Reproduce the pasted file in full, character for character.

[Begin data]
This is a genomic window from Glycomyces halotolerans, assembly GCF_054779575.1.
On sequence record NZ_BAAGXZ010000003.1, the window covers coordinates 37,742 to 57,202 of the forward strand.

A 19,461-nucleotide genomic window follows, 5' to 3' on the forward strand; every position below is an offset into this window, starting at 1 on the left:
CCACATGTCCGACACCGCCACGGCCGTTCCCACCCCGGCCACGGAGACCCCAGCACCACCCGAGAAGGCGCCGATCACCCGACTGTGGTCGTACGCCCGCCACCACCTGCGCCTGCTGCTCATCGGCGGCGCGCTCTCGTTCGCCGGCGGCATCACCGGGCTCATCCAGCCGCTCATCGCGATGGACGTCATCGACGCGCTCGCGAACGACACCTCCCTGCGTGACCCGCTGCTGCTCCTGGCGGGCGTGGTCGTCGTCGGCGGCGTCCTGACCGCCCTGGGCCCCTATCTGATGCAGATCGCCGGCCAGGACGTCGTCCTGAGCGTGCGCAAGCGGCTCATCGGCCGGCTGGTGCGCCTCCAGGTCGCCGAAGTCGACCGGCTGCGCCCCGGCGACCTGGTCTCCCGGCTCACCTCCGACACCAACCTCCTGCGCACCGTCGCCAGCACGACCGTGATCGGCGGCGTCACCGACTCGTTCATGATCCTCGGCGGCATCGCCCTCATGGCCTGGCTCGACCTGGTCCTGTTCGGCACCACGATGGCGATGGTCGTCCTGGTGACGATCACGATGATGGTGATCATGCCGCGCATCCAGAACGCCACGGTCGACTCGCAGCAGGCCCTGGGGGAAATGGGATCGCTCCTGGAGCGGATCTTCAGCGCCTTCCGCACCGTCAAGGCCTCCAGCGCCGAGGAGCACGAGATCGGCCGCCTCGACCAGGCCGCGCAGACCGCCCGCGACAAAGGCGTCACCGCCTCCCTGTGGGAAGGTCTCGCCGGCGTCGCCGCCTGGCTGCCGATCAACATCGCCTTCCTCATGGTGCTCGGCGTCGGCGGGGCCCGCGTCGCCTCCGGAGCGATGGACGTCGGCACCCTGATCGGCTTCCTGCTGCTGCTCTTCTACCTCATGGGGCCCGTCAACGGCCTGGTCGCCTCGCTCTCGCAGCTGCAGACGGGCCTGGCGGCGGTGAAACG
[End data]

This is a genomic window from Glycomyces halotolerans, assembly GCF_054779575.1.
On sequence record NZ_BAAGXZ010000003.1, the window covers coordinates 37,742 to 57,202 of the forward strand.

A 19,461-nucleotide genomic window follows, 5' to 3' on the forward strand; every position below is an offset into this window, starting at 1 on the left:
CCACATGTCCGACACCGCCACGGCCGTTCCCACCCCGGCCACGGAGACCCCAGCACCACCCGAGAAGGCGCCGATCACCCGACTGTGGTCGTACGCCCGCCACCACCTGCGCCTGCTGCTCATCGGCGGCGCGCTCTCGTTCGCCGGCGGCATCACCGGGCTCATCCAGCCGCTCATCGCGATGGACGTCATCGACGCGCTCGCGAACGACACCTCCCTGCGTGACCCGCTGCTGCTCCTGGCGGGCGTGGTCGTCGTCGGCGGCGTCCTGACCGCCCTGGGCCCCTATCTGATGCAGATCGCCGGCCAGGACGTCGTCCTGAGCGTGCGCAAGCGGCTCATCGGCCGGCTGGTGCGCCTCCAGGTCGCCGAAGTCGACCGGCTGCGCCCCGGCGACCTGGTCTCCCGGCTCACCTCCGACACCAACCTCCTGCGCACCGTCGCCAGCACGACCGTGATCGGCGGCGTCACCGACTCGTTCATGATCCTCGGCGGCATCGCCCTCATGGCCTGGCTCGACCTGGTCCTGTTCGGCACCACGATGGCGATGGTCGTCCTGGTGACGATCACGATGATGGTGATCATGCCGCGCATCCAGAACGCCACGGTCGACTCGCAGCAGGCCCTGGGGGAAATGGGATCGCTCCTGGAGCGGATCTTCAGCGCCTTCCGCACCGTCAAGGCCTCCAGCGCCGAGGAGCACGAGATCGGCCGCCTCGACCAGGCCGCGCAGACCGCCCGCGACAAAGGCGTCACCGCCTCCCTGTGGGAAGGTCTCGCCGGCGTCGCCGCCTGGCTGCCGATCAACATCGCCTTCCTCATGGTGCTCGGCGTCGGCGGGGCCCGCGTCGCCTCCGGAGCGATGGACGTCGGCACCCTGATCGGCTTCCTGCTGCTGCTCTTCTACCTCATGGGGCCCGTCAACGGCCTGGTCGCCTCGCTCTCGCAGCTGCAGACGGGCCTGGCGGCGGTGAAACG